“The State of State Pension Plans: A Deep Dive into Shortfalls and Surpluses,” which analyzed current data for pension plans administered by all 50 states, revealed that Wisconsin had the strongest-funded pension plan system while Illinois had the weakest.
Using both funded ratio and unfunded actuarial accrued liability (UAAL) per capita, Morningstar found Wisconsin’s funded ratio to be 99.8% with the liability per resident at $23, and Illinois’ funded ratio to be 43.4% with a liability of $6,505 per resident.
Twenty-one states fall below Morningstar’s fiscally sound threshold of a 70% funded ratio, while seven states have an aggregate funded ratio of 90% or more. Fourteen states have a UAAL less than $1,500 per capita, Morningstar’s threshold for “good” unfunded liability levels. Twenty states have a UAAL more than $3,000 per capita; Alaska has the highest UAAL per capita, currently more than $10,000.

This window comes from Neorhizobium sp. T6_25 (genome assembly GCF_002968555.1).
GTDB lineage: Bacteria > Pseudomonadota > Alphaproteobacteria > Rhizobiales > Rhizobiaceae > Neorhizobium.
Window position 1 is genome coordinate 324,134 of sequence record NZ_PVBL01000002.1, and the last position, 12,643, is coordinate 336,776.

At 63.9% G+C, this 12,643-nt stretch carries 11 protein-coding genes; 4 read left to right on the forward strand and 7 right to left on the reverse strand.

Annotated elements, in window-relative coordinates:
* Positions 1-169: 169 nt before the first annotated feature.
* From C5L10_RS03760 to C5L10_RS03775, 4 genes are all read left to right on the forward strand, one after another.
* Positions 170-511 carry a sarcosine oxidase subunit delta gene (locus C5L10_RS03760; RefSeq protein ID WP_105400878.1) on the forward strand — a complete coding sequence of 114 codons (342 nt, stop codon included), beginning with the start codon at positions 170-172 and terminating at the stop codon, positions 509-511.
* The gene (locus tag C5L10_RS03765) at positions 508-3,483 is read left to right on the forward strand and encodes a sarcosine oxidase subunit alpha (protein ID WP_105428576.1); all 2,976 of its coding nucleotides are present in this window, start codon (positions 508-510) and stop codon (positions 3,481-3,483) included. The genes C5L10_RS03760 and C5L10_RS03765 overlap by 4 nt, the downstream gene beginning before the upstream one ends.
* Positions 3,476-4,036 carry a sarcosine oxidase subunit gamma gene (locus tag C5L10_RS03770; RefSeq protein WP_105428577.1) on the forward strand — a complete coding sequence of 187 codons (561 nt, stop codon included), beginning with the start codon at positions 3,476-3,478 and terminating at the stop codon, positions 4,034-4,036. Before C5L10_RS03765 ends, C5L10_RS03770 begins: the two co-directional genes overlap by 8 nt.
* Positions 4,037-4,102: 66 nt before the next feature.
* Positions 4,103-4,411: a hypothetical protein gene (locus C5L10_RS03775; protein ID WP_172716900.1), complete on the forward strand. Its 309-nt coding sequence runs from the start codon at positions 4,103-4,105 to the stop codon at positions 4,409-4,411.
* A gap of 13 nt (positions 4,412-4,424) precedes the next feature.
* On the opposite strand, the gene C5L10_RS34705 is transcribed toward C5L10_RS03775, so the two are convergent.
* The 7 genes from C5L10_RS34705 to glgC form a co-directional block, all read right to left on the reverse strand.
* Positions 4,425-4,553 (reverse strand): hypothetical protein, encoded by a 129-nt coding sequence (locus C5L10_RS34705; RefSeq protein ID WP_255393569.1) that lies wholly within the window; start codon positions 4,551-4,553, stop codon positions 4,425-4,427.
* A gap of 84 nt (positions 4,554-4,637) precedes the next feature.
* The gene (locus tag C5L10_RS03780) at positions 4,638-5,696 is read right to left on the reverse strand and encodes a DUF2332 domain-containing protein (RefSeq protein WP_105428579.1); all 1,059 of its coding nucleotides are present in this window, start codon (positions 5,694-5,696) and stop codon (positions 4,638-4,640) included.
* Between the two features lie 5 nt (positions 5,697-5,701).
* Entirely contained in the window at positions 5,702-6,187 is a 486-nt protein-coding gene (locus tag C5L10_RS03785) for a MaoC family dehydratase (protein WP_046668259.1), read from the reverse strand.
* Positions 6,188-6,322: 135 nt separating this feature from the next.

“Our analysis of the fiscal health of state pension plan systems across the country found that creditworthiness varies greatly and is heavily dependent on the funded ratio and the unfunded liability per capita—we look at both key metrics to evaluate each state’s system. We find the UAAL metric useful because it represents the burden on residents, though it isn’t widely used in the industry as an evaluation tool,” said Rachel Barkley, municipal credit analyst for Morningstar. “Not only do state pension plan systems represent the state’s financial obligations, but they are often structured as umbrella plans that also cover employees in the state’s local government bodies. Because pension liabilities represent significant long-term obligations for government entities, pensions are an important element in determining a municipal entity’s credit quality.”